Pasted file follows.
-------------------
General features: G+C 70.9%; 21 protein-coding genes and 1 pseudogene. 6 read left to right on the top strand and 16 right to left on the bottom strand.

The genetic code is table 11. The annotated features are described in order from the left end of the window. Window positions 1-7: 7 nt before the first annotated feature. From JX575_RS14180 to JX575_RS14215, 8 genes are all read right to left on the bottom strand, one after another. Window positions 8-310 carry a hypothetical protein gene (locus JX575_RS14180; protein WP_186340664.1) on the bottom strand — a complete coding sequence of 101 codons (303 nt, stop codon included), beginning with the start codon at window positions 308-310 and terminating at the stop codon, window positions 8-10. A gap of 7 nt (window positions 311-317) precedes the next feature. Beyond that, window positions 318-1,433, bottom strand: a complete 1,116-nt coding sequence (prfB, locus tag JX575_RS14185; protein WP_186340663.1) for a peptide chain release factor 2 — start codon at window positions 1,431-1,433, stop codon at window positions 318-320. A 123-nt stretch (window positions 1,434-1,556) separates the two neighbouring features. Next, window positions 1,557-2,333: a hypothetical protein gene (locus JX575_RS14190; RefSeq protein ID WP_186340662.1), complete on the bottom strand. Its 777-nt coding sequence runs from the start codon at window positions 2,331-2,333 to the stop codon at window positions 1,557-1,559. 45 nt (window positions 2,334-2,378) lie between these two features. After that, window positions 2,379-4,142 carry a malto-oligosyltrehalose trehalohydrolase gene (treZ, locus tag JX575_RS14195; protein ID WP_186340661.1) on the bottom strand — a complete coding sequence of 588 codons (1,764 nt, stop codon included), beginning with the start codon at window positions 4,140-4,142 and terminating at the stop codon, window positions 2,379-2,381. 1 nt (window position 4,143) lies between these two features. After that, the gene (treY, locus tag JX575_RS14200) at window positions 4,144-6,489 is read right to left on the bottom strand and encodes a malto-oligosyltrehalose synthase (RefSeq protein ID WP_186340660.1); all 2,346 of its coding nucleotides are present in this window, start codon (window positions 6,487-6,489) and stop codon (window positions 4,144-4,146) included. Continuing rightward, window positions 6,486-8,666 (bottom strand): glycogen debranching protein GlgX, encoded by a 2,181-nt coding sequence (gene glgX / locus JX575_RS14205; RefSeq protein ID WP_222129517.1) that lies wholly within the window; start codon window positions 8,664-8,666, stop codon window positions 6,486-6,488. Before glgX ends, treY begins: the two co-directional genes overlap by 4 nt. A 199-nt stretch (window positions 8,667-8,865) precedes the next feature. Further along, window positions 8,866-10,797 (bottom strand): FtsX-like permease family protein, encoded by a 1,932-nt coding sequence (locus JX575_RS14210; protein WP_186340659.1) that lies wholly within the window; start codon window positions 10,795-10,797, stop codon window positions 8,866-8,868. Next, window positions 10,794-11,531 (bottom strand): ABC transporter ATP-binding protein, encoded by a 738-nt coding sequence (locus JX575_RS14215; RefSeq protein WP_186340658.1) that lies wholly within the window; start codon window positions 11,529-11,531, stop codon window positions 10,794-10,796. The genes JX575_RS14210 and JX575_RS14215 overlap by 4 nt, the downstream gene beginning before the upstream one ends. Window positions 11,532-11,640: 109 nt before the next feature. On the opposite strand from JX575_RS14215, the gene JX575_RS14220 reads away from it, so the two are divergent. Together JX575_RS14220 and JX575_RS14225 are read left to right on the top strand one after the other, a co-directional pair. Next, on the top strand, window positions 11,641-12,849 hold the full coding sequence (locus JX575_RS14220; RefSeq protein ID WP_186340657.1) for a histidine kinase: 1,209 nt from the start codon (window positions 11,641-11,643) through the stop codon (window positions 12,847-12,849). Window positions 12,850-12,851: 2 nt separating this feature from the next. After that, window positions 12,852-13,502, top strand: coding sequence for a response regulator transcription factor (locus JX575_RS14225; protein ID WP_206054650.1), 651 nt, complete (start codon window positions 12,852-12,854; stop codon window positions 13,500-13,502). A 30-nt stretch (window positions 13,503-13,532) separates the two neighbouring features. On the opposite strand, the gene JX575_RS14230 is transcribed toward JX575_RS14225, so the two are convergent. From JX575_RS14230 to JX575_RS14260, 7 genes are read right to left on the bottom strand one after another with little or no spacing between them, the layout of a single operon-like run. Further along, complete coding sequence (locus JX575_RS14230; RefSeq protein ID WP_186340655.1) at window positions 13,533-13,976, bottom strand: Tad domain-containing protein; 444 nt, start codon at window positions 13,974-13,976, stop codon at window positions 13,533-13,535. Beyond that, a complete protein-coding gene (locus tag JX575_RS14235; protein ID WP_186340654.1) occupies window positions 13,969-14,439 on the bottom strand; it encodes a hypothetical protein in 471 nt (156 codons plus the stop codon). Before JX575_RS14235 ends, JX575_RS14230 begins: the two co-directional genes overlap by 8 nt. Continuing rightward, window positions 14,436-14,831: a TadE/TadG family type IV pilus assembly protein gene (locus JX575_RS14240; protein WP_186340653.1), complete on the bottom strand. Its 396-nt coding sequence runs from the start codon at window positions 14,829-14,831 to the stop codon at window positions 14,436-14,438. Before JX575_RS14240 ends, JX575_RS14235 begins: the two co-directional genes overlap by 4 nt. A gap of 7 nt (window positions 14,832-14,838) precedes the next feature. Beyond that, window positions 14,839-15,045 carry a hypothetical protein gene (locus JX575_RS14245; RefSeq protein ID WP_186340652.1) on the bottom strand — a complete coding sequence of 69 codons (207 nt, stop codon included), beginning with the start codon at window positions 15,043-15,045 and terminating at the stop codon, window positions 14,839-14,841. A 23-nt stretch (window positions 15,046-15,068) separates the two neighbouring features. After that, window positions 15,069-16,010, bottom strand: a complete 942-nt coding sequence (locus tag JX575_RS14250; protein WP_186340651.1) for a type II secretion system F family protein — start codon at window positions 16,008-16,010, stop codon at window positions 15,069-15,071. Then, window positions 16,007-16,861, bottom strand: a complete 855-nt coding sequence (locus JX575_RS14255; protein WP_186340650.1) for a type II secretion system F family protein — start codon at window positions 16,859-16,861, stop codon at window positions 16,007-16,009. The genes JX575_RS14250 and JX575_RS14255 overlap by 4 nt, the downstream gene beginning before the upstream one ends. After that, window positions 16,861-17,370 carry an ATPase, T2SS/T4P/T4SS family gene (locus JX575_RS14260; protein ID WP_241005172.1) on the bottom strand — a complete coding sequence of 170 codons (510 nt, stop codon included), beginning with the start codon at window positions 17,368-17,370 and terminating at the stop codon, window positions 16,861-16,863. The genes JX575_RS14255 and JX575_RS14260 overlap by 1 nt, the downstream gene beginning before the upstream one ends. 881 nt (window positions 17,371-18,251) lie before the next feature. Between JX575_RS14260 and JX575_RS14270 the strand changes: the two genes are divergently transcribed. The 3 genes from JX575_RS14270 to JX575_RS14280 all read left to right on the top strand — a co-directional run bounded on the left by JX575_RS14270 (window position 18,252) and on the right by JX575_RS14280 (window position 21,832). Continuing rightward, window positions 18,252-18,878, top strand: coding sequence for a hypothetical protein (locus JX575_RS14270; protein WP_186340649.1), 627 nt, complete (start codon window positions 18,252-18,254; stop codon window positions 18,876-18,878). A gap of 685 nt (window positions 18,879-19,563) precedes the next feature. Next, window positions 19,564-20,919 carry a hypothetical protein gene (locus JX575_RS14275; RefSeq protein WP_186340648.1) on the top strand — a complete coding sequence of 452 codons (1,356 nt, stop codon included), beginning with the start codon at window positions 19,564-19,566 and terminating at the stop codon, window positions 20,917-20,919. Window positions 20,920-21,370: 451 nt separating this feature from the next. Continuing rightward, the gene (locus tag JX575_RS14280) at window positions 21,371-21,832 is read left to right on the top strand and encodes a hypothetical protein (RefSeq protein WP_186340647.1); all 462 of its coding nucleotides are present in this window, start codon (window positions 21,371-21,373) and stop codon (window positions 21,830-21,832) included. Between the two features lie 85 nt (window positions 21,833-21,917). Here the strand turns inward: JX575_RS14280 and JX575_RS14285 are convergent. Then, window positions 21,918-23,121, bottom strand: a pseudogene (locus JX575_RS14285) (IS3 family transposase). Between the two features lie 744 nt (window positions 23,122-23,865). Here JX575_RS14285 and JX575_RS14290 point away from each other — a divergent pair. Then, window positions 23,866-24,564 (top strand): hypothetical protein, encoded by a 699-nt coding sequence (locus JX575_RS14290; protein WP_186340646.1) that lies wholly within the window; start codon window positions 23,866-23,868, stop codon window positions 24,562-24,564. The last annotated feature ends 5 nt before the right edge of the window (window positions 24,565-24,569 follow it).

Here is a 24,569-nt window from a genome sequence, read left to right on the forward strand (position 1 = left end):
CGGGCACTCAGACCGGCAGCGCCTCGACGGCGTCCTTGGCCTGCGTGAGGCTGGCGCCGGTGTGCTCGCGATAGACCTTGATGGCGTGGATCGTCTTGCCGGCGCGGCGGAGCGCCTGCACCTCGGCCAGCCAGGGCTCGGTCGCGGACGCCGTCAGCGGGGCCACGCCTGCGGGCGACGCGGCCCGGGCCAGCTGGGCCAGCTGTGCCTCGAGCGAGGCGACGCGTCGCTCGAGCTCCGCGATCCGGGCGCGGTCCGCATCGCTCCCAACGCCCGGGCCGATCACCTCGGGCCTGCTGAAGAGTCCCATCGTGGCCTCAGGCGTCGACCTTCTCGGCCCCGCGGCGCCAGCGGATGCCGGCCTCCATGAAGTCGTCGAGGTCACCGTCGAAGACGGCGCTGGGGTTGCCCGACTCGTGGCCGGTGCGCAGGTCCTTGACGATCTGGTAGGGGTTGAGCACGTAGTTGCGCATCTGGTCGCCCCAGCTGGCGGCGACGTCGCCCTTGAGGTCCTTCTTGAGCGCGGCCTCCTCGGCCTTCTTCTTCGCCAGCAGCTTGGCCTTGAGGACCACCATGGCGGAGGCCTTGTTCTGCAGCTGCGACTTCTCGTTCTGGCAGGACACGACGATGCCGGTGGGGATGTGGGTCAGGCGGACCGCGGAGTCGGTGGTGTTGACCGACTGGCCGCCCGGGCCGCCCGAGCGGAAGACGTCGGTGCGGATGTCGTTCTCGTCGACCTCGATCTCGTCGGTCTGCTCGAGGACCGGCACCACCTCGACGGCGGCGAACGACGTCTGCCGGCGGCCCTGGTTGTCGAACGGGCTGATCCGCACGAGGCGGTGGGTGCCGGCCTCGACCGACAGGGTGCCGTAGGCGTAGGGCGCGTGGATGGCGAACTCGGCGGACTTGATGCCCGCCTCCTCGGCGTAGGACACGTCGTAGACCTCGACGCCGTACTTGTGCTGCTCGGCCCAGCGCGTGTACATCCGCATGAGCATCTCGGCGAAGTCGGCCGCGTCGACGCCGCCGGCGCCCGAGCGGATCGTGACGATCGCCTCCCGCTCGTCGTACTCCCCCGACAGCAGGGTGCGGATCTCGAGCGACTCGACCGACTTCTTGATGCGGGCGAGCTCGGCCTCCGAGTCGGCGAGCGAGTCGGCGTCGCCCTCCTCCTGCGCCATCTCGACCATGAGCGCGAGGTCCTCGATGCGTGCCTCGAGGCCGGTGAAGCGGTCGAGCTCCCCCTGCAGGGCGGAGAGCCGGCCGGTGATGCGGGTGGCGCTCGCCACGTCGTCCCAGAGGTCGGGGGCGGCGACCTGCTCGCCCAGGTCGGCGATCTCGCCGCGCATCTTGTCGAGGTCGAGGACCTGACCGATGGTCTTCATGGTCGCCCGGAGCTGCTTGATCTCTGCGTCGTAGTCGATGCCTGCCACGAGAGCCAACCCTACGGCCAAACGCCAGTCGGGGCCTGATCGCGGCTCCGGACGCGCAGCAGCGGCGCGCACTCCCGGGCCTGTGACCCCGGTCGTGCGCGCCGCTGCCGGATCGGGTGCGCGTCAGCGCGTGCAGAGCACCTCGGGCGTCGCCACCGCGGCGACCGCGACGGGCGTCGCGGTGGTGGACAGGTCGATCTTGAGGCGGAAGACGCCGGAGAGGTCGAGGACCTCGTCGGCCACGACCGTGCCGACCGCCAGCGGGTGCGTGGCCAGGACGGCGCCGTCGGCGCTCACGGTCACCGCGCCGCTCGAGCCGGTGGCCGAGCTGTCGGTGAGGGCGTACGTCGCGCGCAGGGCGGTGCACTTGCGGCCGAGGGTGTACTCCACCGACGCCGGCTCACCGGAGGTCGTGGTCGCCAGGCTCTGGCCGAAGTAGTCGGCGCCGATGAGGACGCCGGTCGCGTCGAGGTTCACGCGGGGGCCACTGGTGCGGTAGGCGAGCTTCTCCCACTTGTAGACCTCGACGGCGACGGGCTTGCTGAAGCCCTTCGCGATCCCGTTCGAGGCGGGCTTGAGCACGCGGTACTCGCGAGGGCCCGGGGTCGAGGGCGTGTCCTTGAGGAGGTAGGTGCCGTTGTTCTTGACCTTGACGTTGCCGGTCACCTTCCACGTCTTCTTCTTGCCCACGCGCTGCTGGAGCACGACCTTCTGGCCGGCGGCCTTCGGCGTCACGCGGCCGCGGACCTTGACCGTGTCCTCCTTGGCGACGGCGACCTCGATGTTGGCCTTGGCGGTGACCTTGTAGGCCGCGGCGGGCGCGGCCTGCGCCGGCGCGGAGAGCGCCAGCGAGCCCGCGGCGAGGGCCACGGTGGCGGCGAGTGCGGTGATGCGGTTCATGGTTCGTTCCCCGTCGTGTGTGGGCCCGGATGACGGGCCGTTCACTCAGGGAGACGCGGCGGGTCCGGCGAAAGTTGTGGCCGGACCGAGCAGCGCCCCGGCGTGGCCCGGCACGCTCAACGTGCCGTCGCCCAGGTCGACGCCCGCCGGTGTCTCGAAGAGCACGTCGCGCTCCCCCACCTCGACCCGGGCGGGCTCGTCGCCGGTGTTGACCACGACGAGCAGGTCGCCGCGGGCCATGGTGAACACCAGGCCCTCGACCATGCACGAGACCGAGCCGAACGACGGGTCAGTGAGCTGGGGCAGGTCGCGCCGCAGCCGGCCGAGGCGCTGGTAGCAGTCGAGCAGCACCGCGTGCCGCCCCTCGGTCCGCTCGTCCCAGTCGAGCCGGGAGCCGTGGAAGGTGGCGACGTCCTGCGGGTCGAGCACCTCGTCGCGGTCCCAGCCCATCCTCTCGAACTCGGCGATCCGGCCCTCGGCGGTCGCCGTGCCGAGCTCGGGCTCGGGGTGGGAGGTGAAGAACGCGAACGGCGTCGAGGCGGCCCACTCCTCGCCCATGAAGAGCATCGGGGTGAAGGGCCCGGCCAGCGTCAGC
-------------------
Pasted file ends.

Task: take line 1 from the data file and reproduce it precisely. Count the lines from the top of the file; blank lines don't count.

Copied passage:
General features: G+C 70.9%; 21 protein-coding genes and 1 pseudogene. 6 read left to right on the top strand and 16 right to left on the bottom strand.